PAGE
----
The Spy and the Traitor by Ben Macintyre

The Spy and the Traitor

Ben Macintyre

Ben Macintyre brings readers deep into a world of treachery and betrayal, where the lines bleed between the personal and the professional, and one man’s hatred of communism had the power to change the future of nations.

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“The best true spy story I have ever read.”JOHN LE CARRÉ

The celebrated author of Double Cross and Rogue Heroes returns with his greatest spy story yet, a thrilling Americans-era tale of Oleg Gordievsky, the Russian whose secret work helped hasten the end of the Cold War.

If anyone could be considered a Russian counterpart to the infamous British double-agent Kim Philby, it was Oleg Gordievsky. The son of two KGB agents and the product of the best Soviet institutions, the savvy, sophisticated Gordievsky grew to see his nation's communism as both criminal and philistine. He took his first posting for Russian intelligence in 1968 and eventually became the Soviet Union's top man in London, but from 1973 on he was secretly working for MI6. For nearly a decade, as the Cold War reached its twilight, Gordievsky helped the West turn the tables on the KGB, exposing Russian spies and helping to foil countless intelligence plots, as the Soviet leadership grew increasingly paranoid at the United States's nuclear first-strike capabilities and brought the world closer to the brink of war. Desperate to keep the circle of trust close, MI6 never revealed Gordievsky's name to its counterparts in the CIA, which in turn grew obsessed with figuring out the identity of Britain's obviously top-level source. Their obsession ultimately doomed Gordievsky: the CIA officer assigned to identify him was none other than Aldrich Ames, the man who would become infamous for secretly spying for the Soviets. 

Unfolding the delicious three-way gamesmanship between America, Britain, and the Soviet Union, and culminating in the gripping cinematic beat-by-beat of Gordievsky's nail-biting escape from Moscow in 1985, Ben Macintyre's latest may be his best yet. Like the greatest novels of John le Carré, it brings readers deep into a world of treachery and betrayal, where the lines bleed between the personal and the professional, and one man's hatred of communism had the power to change the future of nations.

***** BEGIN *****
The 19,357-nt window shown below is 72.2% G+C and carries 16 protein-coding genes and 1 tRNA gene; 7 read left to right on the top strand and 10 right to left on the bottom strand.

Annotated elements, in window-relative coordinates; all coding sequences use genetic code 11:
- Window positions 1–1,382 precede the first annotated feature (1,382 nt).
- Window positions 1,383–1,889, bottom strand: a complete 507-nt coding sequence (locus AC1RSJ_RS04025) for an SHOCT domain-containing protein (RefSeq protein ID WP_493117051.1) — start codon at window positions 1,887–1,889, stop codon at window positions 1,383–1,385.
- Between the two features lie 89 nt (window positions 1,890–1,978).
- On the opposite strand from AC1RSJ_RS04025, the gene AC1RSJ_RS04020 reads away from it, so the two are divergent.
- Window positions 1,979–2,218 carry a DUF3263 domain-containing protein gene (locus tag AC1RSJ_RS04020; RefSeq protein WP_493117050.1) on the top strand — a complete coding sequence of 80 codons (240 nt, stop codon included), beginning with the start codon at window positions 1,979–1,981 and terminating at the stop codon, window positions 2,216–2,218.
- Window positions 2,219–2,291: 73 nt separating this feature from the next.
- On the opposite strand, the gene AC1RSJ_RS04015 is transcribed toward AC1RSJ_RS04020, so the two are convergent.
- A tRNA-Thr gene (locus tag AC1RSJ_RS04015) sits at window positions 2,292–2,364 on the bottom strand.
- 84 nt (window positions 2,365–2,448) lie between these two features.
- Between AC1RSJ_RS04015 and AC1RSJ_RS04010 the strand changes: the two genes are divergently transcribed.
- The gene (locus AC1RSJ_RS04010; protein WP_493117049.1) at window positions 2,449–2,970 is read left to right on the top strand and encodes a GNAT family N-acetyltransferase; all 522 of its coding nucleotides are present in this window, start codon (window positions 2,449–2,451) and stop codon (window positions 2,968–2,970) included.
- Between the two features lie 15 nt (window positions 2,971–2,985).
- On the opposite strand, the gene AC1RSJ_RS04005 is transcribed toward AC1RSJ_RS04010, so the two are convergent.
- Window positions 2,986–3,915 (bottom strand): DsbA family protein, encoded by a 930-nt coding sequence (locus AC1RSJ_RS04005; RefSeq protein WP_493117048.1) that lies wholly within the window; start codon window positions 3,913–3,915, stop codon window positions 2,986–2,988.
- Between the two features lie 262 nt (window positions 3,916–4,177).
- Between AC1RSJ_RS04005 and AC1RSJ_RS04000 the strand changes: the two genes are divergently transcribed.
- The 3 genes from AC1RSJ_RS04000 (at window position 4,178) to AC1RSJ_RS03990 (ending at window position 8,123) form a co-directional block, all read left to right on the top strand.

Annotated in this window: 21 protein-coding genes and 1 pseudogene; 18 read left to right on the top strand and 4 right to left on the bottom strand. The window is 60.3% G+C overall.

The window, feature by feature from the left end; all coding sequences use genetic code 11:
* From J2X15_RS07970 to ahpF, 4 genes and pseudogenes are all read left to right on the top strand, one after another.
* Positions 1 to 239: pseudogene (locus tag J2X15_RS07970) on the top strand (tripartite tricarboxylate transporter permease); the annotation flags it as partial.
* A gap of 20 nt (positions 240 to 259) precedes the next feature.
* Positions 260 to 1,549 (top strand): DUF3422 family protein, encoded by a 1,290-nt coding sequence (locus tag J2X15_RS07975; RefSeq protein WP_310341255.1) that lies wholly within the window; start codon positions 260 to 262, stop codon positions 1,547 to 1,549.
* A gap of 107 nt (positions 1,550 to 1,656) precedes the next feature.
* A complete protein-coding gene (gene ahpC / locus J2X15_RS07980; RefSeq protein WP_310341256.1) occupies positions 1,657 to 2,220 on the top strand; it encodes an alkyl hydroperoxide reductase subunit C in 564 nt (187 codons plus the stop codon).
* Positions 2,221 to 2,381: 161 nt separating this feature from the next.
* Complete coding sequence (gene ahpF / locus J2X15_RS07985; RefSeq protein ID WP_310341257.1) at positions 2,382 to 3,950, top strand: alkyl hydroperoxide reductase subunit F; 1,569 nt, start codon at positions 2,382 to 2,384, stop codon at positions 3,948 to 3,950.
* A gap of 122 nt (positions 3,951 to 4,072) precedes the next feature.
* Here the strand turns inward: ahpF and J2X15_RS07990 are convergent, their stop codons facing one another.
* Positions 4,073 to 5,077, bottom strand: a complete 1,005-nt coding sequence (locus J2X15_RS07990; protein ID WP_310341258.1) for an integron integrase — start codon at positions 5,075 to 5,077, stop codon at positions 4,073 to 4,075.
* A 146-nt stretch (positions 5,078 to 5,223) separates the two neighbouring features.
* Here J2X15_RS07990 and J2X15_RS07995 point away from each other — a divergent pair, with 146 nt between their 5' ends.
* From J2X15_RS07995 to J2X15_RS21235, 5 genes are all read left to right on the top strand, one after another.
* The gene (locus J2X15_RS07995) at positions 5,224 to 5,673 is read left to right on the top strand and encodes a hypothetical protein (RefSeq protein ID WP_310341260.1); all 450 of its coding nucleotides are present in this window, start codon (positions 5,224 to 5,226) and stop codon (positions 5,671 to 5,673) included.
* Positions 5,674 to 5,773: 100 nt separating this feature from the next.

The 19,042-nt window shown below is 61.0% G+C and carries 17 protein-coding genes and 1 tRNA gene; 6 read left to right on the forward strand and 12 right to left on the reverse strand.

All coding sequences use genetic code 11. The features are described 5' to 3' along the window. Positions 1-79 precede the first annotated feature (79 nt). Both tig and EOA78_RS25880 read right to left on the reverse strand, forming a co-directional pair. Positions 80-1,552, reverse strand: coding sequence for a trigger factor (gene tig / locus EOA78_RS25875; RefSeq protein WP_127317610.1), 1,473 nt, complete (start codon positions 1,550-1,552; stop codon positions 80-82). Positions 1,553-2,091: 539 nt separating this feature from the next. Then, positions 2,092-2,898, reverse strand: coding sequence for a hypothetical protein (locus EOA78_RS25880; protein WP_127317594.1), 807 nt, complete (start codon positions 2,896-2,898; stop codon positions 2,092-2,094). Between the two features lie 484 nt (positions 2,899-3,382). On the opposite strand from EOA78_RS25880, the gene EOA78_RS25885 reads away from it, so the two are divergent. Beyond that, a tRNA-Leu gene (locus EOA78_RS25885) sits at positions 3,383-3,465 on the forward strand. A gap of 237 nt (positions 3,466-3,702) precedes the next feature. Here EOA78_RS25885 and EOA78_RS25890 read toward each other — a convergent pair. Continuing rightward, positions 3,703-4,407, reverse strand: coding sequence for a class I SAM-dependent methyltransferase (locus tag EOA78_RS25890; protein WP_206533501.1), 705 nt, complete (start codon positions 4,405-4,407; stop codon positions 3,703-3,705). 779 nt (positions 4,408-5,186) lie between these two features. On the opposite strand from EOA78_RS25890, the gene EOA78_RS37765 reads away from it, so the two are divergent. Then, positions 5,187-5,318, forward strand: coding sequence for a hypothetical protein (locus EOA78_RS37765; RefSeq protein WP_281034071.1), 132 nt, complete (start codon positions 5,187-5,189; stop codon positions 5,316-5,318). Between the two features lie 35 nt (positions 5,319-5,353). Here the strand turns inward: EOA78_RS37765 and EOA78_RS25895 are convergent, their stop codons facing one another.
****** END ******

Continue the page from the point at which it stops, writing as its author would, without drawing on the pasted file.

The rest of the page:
Advance Galley Reviews

I've been reading Ben Macintyre's books since the publication of his first non-fiction tome (which wasn't about spying at all, but about the relationship between a soldier and a local woman on the Western front during WW1 and their daughter, and the local community...) That said, I had become a bit weary of his delving into every possible WW2 spy story out there, and after reading the rather tedious book about the birth of the SAS in the desert war, I had almost decided to give up on him altogether. Then I started reading his Cold War books and I'm a fan again. His book about Kim Philby's betrayal of not just his country but his friendships is a classic, and this chronicle comes close in the level of complexity of the relationships that Macintyre deals with. From the how and why of Gordievsky's decision to align himself with the West at the height of the post-Stalinist Cold War, to the tug-of-war for pre-eminence in the fight against Soviet espionage by British and American spymasters -- it's a masterful story of geopolitical gamesmanship. And the attempt by Gordievsky to flee the Soviet Union is one of the most suspenseful narratives of its kind I've ever read in a non-fiction book -- I knew what happened, because I remember the case, but I forgot that I knew while reading this. In light of the poisonings of Litvinenko and Skripal, and the resurrection of an aggressive post-Soviet Russia, this tale takes on new resonance. 5/5

What an incredible book! I grew up behind the Iron Curtain in former Czechoslovakia. That was the reason I have picked this book from the offers in the First to Read program. I wanted to read the account of that time by Oleg Gordievsky, especially his account of the 1980's. The style and level of detail change towards the end of the book, from the incredible account of the journey of a KGB agent to his life as a double agent to a truly nail-biting description of his escape and personal sacrifice towards the end of the book. I definitely recommend this book to anybody who is interested in modern history.

I really enjoyed Ben Macintyre's Double Cross which I read a few years ago. So I was very excited to read his latest book, The Spy and the Traitor. This book was so intriguing. Macintyre explains Gordievsky's life so vividly and explains his role as a double agent so thoroughly. I love the way he explains how much the Soviet Union really overestimated the British intelligence and vice versa. I also love how Macintyre writes about the Soviet's paranoia during the Cold War. While reading this book, I felt like I was reading a story and not just a historical nonfiction book. I definitely recommend this book to people who like history and spies and the insanity of the Cold War.